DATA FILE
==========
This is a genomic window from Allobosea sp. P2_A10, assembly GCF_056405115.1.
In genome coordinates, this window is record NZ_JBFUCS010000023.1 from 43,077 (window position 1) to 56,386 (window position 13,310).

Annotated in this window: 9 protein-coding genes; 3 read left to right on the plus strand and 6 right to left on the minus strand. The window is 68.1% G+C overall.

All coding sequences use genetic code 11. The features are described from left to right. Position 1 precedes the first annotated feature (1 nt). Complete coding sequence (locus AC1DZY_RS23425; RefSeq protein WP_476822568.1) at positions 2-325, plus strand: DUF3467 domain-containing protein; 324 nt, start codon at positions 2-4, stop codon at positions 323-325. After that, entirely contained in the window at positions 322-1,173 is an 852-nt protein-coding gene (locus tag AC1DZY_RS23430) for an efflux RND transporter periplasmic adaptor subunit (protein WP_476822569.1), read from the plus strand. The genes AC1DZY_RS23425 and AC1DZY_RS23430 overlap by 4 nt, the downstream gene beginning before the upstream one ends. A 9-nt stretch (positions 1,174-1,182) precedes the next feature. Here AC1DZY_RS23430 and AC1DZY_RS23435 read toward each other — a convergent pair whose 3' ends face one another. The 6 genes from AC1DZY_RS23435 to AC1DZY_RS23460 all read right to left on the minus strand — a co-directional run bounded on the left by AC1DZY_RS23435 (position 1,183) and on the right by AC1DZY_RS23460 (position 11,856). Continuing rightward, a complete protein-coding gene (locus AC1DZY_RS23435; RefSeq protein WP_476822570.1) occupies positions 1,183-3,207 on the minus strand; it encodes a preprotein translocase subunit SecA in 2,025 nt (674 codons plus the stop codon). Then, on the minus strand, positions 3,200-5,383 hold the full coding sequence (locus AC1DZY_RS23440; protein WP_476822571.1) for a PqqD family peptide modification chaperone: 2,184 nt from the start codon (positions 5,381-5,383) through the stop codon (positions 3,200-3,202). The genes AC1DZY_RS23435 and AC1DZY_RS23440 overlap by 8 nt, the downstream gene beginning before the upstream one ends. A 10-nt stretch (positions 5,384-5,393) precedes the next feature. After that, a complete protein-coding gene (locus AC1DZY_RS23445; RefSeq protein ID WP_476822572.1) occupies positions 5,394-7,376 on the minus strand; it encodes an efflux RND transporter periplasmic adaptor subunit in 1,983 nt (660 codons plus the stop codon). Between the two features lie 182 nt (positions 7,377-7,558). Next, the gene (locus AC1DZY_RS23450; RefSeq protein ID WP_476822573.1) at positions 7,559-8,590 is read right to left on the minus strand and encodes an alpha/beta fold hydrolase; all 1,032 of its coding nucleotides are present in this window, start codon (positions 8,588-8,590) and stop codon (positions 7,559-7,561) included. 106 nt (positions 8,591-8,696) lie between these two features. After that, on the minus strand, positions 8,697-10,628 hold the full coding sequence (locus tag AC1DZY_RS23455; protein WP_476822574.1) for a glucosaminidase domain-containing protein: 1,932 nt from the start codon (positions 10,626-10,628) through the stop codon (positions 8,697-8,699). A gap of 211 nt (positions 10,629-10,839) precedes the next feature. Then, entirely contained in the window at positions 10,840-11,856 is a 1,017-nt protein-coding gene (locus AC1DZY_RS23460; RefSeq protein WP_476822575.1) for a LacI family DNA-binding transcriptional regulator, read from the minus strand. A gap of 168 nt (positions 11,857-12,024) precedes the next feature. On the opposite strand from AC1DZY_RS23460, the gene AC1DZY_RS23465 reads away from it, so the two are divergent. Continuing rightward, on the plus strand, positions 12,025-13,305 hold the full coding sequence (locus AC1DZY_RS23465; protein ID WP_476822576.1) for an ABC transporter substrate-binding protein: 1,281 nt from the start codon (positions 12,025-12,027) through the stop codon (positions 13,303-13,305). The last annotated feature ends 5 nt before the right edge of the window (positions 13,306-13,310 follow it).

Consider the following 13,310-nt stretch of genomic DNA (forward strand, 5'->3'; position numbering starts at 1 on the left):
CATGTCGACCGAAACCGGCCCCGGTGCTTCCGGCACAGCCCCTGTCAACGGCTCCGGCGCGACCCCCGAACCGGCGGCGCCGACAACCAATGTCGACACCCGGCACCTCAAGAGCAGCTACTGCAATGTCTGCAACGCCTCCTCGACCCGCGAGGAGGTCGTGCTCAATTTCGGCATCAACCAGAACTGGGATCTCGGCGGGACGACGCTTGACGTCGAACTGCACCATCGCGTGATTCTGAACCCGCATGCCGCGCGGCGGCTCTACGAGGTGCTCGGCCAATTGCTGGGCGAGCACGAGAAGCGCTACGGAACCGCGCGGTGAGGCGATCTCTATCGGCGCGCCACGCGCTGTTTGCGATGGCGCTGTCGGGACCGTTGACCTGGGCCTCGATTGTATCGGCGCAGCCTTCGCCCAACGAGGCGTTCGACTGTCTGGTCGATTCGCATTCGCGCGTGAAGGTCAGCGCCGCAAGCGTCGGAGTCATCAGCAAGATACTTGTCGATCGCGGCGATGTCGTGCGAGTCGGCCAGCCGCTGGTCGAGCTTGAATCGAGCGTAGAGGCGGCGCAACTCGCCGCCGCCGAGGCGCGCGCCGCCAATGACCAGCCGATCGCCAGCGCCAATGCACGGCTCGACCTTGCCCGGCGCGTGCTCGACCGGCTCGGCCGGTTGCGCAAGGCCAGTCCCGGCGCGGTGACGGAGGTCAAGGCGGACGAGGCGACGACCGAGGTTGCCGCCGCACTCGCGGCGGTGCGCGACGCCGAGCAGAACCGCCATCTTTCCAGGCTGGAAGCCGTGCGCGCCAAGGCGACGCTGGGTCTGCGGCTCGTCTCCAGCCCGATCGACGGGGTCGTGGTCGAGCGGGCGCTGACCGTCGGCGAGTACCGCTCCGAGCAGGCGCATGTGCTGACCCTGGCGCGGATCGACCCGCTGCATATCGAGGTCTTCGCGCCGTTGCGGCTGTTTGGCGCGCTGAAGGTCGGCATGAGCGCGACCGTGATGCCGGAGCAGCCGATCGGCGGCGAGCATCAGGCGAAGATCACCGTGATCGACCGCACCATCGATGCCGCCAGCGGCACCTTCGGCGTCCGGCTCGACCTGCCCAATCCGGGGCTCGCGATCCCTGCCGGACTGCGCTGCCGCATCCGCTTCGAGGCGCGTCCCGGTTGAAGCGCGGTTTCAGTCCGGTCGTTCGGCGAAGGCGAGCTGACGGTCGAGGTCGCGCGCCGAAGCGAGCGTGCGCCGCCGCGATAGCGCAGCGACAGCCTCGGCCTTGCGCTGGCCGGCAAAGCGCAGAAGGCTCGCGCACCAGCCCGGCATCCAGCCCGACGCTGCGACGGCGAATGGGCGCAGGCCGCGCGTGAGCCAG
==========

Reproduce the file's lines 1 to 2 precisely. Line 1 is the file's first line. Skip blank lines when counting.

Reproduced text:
This is a genomic window from Allobosea sp. P2_A10, assembly GCF_056405115.1.
In genome coordinates, this window is record NZ_JBFUCS010000023.1 from 43,077 (window position 1) to 56,386 (window position 13,310).